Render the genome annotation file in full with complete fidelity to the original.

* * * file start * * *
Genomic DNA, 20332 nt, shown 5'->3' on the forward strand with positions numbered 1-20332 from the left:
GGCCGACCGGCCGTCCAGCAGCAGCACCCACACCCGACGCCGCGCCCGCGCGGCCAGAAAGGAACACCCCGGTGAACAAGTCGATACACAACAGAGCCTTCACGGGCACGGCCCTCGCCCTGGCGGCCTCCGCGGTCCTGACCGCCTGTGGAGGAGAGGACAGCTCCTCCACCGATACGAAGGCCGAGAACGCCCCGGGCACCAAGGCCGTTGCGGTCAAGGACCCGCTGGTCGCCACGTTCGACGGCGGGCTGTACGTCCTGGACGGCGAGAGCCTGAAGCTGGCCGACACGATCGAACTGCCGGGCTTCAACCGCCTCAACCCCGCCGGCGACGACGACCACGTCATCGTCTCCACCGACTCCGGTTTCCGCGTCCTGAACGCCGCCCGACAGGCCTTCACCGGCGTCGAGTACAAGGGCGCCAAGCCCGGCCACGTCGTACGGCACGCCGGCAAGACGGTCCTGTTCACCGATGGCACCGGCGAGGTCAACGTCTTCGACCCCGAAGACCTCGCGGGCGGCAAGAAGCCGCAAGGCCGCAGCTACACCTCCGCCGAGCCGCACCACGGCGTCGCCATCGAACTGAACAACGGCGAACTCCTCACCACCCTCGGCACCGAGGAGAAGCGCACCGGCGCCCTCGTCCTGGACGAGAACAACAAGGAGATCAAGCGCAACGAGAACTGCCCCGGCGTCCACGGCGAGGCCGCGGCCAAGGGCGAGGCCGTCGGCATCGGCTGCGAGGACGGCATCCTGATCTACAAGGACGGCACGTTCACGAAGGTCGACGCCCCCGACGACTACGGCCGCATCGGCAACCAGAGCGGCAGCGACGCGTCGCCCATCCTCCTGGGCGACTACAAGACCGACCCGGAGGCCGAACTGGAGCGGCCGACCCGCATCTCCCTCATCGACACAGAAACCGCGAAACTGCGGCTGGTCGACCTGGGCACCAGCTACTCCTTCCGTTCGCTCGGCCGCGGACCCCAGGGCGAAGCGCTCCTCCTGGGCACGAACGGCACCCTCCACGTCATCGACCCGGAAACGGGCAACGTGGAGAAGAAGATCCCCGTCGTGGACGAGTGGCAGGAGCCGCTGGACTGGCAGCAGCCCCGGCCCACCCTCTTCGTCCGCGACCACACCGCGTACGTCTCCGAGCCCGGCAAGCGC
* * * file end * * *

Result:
Genomic DNA, 20332 nt, shown 5'->3' on the forward strand with positions numbered 1-20332 from the left:
GGCCGACCGGCCGTCCAGCAGCAGCACCCACACCCGACGCCGCGCCCGCGCGGCCAGAAAGGAACACCCCGGTGAACAAGTCGATACACAACAGAGCCTTCACGGGCACGGCCCTCGCCCTGGCGGCCTCCGCGGTCCTGACCGCCTGTGGAGGAGAGGACAGCTCCTCCACCGATACGAAGGCCGAGAACGCCCCGGGCACCAAGGCCGTTGCGGTCAAGGACCCGCTGGTCGCCACGTTCGACGGCGGGCTGTACGTCCTGGACGGCGAGAGCCTGAAGCTGGCCGACACGATCGAACTGCCGGGCTTCAACCGCCTCAACCCCGCCGGCGACGACGACCACGTCATCGTCTCCACCGACTCCGGTTTCCGCGTCCTGAACGCCGCCCGACAGGCCTTCACCGGCGTCGAGTACAAGGGCGCCAAGCCCGGCCACGTCGTACGGCACGCCGGCAAGACGGTCCTGTTCACCGATGGCACCGGCGAGGTCAACGTCTTCGACCCCGAAGACCTCGCGGGCGGCAAGAAGCCGCAAGGCCGCAGCTACACCTCCGCCGAGCCGCACCACGGCGTCGCCATCGAACTGAACAACGGCGAACTCCTCACCACCCTCGGCACCGAGGAGAAGCGCACCGGCGCCCTCGTCCTGGACGAGAACAACAAGGAGATCAAGCGCAACGAGAACTGCCCCGGCGTCCACGGCGAGGCCGCGGCCAAGGGCGAGGCCGTCGGCATCGGCTGCGAGGACGGCATCCTGATCTACAAGGACGGCACGTTCACGAAGGTCGACGCCCCCGACGACTACGGCCGCATCGGCAACCAGAGCGGCAGCGACGCGTCGCCCATCCTCCTGGGCGACTACAAGACCGACCCGGAGGCCGAACTGGAGCGGCCGACCCGCATCTCCCTCATCGACACAGAAACCGCGAAACTGCGGCTGGTCGACCTGGGCACCAGCTACTCCTTCCGTTCGCTCGGCCGCGGACCCCAGGGCGAAGCGCTCCTCCTGGGCACGAACGGCACCCTCCACGTCATCGACCCGGAAACGGGCAACGTGGAGAAGAAGATCCCCGTCGTGGACGAGTGGCAGGAGCCGCTGGACTGGCAGCAGCCCCGGCCCACCCTCTTCGTCCGCGACCACACCGCGTACGTCTCCGAGCCCGGCAAGCGC